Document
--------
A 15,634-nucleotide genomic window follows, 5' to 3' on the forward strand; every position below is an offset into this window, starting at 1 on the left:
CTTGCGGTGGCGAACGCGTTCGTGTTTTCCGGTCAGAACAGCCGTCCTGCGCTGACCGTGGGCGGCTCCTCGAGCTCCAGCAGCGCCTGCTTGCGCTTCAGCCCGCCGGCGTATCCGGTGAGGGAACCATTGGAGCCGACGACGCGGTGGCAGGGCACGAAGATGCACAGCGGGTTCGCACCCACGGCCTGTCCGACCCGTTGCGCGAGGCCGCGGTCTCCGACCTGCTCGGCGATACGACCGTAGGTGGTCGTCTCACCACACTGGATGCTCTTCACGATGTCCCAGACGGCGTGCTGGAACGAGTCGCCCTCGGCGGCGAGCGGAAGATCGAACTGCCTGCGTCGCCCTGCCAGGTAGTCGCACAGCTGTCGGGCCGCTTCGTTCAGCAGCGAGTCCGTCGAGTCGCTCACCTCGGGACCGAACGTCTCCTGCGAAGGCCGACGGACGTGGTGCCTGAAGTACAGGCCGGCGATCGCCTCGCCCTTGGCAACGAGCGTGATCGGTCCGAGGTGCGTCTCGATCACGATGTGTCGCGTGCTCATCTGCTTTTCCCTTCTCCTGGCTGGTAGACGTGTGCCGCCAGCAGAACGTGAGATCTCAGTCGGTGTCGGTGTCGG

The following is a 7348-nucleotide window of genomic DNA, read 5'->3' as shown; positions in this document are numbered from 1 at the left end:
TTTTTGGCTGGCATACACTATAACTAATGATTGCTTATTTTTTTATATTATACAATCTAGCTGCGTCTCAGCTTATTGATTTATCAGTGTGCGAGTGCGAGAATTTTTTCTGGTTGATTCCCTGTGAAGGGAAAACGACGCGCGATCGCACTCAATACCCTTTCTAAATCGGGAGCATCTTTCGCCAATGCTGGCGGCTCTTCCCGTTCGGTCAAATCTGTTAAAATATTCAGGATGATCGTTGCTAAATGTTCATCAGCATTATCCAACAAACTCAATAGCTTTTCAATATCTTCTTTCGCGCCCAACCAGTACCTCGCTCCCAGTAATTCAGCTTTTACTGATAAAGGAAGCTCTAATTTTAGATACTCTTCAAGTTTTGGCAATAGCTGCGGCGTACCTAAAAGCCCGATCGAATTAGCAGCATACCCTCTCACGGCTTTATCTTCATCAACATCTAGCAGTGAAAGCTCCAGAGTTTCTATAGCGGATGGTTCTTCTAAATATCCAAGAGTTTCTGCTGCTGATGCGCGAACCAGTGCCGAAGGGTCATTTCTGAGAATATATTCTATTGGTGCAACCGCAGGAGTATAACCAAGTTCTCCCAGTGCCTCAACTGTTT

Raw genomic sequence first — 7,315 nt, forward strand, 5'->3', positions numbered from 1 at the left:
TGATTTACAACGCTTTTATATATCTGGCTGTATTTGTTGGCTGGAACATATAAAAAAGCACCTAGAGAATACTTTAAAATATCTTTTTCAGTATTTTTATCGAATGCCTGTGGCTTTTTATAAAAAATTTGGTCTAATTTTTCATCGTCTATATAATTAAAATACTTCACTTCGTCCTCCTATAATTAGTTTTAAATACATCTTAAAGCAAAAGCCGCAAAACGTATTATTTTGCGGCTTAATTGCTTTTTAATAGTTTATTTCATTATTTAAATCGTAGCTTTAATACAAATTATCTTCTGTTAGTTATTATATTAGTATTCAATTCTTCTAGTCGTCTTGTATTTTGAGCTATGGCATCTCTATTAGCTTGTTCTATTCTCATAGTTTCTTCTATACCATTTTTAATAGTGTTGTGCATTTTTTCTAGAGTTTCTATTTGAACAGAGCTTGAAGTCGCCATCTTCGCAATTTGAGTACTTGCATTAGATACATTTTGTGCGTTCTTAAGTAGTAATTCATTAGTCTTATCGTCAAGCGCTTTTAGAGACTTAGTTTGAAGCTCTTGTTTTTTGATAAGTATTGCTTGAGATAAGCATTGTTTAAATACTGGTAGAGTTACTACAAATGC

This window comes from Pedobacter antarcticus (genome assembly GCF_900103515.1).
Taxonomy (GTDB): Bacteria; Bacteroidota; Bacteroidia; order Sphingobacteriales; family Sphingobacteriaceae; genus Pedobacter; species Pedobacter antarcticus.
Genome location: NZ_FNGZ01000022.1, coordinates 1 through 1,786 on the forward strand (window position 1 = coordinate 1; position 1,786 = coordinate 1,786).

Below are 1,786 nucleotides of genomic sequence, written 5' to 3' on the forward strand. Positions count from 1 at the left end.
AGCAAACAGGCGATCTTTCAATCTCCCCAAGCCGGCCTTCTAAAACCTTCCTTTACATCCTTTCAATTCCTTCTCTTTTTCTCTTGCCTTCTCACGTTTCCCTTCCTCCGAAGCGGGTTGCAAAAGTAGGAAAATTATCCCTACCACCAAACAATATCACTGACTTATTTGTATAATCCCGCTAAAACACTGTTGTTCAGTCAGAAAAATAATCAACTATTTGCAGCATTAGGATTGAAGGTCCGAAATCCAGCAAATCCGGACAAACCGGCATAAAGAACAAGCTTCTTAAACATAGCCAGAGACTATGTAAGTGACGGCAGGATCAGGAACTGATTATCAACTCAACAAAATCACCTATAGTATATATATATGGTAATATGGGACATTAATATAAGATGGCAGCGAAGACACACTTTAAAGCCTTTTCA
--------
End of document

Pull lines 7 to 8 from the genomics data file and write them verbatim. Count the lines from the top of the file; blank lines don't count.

This window comes from Pedobacter antarcticus (genome assembly GCF_900103515.1).
Taxonomy (GTDB): Bacteria; Bacteroidota; Bacteroidia; order Sphingobacteriales; family Sphingobacteriaceae; genus Pedobacter; species Pedobacter antarcticus.